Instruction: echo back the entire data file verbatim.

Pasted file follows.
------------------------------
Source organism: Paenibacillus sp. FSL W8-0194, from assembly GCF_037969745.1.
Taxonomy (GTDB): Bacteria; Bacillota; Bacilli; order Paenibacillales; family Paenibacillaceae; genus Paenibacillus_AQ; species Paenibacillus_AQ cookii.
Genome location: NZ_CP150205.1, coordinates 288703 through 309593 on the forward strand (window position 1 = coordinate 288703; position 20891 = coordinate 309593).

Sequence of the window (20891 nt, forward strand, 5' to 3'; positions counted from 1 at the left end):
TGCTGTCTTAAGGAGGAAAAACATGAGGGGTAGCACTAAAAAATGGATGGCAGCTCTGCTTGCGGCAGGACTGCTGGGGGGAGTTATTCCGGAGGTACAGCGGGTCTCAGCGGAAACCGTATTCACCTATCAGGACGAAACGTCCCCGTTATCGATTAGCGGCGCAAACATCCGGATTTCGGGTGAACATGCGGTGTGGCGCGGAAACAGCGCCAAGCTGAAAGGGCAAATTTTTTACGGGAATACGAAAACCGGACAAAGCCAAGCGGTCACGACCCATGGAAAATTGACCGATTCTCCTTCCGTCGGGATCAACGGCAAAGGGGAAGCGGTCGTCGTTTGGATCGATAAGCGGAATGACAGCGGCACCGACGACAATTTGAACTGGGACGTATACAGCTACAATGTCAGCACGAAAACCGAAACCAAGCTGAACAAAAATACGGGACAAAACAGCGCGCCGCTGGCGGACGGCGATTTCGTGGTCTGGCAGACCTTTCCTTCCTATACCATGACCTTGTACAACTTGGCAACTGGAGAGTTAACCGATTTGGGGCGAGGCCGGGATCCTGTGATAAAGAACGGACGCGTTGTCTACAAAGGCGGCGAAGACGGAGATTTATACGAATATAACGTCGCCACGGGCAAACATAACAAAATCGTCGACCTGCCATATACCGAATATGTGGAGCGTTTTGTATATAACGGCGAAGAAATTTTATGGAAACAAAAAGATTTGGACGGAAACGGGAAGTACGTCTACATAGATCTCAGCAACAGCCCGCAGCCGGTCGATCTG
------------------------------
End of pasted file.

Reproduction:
Source organism: Paenibacillus sp. FSL W8-0194, from assembly GCF_037969745.1.
Taxonomy (GTDB): Bacteria; Bacillota; Bacilli; order Paenibacillales; family Paenibacillaceae; genus Paenibacillus_AQ; species Paenibacillus_AQ cookii.
Genome location: NZ_CP150205.1, coordinates 288703 through 309593 on the forward strand (window position 1 = coordinate 288703; position 20891 = coordinate 309593).

Sequence of the window (20891 nt, forward strand, 5' to 3'; positions counted from 1 at the left end):
TGCTGTCTTAAGGAGGAAAAACATGAGGGGTAGCACTAAAAAATGGATGGCAGCTCTGCTTGCGGCAGGACTGCTGGGGGGAGTTATTCCGGAGGTACAGCGGGTCTCAGCGGAAACCGTATTCACCTATCAGGACGAAACGTCCCCGTTATCGATTAGCGGCGCAAACATCCGGATTTCGGGTGAACATGCGGTGTGGCGCGGAAACAGCGCCAAGCTGAAAGGGCAAATTTTTTACGGGAATACGAAAACCGGACAAAGCCAAGCGGTCACGACCCATGGAAAATTGACCGATTCTCCTTCCGTCGGGATCAACGGCAAAGGGGAAGCGGTCGTCGTTTGGATCGATAAGCGGAATGACAGCGGCACCGACGACAATTTGAACTGGGACGTATACAGCTACAATGTCAGCACGAAAACCGAAACCAAGCTGAACAAAAATACGGGACAAAACAGCGCGCCGCTGGCGGACGGCGATTTCGTGGTCTGGCAGACCTTTCCTTCCTATACCATGACCTTGTACAACTTGGCAACTGGAGAGTTAACCGATTTGGGGCGAGGCCGGGATCCTGTGATAAAGAACGGACGCGTTGTCTACAAAGGCGGCGAAGACGGAGATTTATACGAATATAACGTCGCCACGGGCAAACATAACAAAATCGTCGACCTGCCATATACCGAATATGTGGAGCGTTTTGTATATAACGGCGAAGAAATTTTATGGAAACAAAAAGATTTGGACGGAAACGGGAAGTACGTCTACATAGATCTCAGCAACAGCCCGCAGCCGGTCGATCTG